During the two sessions, a not so well known issue was highlighted, that NSA partnered with global companies to deliberately put weaknesses in security applications and weakened random number generation in common used encryption algorithms, in order to “pass government approval”. When widely used algorithms, TPM-chips etc are compromised, you cannot trust anything being really secure. They might have thought mass surveillance was to be a good idea, but in reality it didn’t work.

Snowden argues that there is really no way to hide from NSA if you’re a target, but if we learn how to leverage from encryption, and the tools become easy to use, breaking the encryption would be too costly and of no value for mass surveillance. Unfortunatly it seems like we need whistleblowes, such as Snowden, for big companies to get it, and have theirdata and connections be secure and encrypted. What do we need to do in order to ensure all other companies follows? A more in depth interview summary is here.

Moving on to some trend spotting. There’s a lot of buzz about wearables, but finally I saw something new. Smartphone connected illuminated T-shirts that is made of soft cloth, is washable etc as any other textile. No circuit boards here! Those are still hand made and very costly, but they’ll soon be affordable. Trend spotters are also talking a lot about google glasses, having sensors everywhere, especially in the sports area, where we’ll be able to monitor heart rates, speeds etc of athletes. Some argues that sensors in our clothes will soon solve a lot of health care issues as well. A lot of focus is also on autonomous cars and what we’ll have on the journey getting there, such as the car knowing where your heading and so on. But of course privacy comes into play here as well.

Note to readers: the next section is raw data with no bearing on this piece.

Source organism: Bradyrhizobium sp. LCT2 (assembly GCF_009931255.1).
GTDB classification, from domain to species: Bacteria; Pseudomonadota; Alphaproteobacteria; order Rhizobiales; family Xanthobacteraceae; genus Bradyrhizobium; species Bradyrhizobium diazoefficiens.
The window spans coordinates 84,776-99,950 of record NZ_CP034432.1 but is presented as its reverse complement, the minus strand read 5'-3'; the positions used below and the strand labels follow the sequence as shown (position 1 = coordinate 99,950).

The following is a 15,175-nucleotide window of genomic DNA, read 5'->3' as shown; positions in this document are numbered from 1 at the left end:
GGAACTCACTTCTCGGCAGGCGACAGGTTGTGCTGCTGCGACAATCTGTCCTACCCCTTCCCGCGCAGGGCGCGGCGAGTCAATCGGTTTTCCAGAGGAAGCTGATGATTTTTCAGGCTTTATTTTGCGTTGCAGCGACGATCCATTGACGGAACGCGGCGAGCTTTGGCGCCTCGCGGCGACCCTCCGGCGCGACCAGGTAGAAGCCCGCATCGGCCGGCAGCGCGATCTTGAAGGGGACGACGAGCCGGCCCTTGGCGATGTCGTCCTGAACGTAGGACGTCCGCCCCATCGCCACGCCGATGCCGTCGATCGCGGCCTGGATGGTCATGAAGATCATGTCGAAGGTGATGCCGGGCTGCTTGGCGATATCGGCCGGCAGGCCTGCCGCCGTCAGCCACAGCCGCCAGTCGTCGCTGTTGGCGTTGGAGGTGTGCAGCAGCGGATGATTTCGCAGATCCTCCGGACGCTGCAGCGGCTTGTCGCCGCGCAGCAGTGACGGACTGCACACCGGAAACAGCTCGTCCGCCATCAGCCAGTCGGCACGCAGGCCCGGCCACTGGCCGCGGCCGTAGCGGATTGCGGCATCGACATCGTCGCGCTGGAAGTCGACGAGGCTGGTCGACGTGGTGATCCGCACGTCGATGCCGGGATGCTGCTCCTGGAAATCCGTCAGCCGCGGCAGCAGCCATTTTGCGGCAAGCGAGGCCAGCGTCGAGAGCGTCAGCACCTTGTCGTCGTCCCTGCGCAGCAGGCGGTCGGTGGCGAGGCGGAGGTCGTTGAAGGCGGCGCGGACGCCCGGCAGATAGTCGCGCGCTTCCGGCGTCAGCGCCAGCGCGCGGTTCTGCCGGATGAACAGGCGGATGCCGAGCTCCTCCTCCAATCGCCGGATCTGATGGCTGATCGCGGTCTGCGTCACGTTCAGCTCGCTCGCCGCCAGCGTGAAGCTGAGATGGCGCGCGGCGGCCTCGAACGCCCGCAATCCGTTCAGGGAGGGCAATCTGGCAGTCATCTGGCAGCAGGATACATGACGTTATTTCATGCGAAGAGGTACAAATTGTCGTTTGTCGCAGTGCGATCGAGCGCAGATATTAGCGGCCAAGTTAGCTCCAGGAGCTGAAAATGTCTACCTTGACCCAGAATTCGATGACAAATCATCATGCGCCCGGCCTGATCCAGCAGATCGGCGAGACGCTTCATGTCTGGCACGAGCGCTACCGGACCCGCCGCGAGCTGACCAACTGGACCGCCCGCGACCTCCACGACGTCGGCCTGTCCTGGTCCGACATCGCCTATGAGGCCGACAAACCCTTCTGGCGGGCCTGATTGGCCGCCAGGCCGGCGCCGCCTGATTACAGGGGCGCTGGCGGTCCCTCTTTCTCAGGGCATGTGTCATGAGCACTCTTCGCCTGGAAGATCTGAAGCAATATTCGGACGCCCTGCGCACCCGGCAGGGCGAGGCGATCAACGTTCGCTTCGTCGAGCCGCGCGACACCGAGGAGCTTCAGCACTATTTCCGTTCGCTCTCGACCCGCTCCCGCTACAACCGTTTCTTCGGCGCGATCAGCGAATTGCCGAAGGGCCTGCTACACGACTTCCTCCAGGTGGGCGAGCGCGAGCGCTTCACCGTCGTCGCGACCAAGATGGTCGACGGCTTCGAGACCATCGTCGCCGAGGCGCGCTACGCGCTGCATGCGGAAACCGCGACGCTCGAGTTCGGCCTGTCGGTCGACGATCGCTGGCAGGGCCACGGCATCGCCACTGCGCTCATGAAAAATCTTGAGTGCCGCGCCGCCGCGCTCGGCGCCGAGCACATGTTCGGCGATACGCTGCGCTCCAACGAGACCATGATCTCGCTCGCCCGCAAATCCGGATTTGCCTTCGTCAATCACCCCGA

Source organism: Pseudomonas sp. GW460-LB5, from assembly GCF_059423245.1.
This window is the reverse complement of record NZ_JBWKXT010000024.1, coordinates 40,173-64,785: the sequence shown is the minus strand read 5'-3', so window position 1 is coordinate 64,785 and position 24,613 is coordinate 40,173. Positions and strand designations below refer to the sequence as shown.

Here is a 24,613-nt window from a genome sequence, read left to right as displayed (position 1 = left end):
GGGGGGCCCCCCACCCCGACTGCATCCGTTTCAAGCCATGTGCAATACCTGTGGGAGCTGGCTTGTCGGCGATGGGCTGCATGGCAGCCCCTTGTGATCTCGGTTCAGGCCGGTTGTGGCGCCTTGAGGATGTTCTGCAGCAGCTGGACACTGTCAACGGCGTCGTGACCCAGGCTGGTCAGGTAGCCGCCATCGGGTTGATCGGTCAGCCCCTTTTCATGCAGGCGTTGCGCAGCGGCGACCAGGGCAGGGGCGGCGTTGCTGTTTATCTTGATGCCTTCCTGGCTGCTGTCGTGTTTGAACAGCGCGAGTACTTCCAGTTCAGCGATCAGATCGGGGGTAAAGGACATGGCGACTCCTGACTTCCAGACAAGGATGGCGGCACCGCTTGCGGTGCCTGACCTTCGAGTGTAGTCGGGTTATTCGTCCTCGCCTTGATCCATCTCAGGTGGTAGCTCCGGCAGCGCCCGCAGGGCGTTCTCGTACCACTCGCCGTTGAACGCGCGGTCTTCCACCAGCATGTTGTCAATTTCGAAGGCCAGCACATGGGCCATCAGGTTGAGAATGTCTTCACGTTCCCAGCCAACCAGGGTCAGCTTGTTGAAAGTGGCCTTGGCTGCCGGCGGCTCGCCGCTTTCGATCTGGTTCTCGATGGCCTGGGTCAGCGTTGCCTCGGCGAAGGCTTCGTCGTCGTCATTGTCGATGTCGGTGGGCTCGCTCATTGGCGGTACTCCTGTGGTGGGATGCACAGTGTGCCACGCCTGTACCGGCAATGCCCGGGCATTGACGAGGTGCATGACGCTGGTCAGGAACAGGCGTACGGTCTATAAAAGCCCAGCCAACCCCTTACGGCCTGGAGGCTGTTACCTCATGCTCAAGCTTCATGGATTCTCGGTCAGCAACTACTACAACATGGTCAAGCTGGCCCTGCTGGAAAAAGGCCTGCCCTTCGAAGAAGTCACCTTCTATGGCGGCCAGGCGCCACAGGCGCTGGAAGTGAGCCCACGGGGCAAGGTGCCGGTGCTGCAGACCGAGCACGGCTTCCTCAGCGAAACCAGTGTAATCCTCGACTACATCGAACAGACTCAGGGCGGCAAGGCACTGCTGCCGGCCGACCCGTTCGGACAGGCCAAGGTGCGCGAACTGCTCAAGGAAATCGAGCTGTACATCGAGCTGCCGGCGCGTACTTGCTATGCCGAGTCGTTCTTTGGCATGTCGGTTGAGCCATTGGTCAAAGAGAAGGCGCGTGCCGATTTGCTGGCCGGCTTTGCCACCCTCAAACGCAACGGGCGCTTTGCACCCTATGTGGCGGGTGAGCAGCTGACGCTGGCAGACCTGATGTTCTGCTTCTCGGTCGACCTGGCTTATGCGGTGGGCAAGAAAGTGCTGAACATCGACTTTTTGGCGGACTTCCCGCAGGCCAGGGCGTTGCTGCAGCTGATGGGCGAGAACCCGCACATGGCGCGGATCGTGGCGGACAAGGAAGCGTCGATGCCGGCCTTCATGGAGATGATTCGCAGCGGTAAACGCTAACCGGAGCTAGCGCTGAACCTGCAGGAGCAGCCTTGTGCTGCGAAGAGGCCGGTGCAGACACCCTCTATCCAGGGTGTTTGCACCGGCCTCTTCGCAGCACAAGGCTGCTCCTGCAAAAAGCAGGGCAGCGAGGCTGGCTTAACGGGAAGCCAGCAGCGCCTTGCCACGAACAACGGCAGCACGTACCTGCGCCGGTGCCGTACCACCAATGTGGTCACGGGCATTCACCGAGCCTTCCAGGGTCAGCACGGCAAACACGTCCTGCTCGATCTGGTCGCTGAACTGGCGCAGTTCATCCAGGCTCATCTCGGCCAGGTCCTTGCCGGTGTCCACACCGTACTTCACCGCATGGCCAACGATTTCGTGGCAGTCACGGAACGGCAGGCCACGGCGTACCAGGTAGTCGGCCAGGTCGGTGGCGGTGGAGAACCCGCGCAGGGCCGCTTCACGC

SXSW Day 3

2014 SXSW InteractiveAnother great day at South by South West! Todays schedule started a bit later, and apparently we’ve change daylight saving as well. Didn’t know that until in the afternoon. Phone and computer doing its job 😉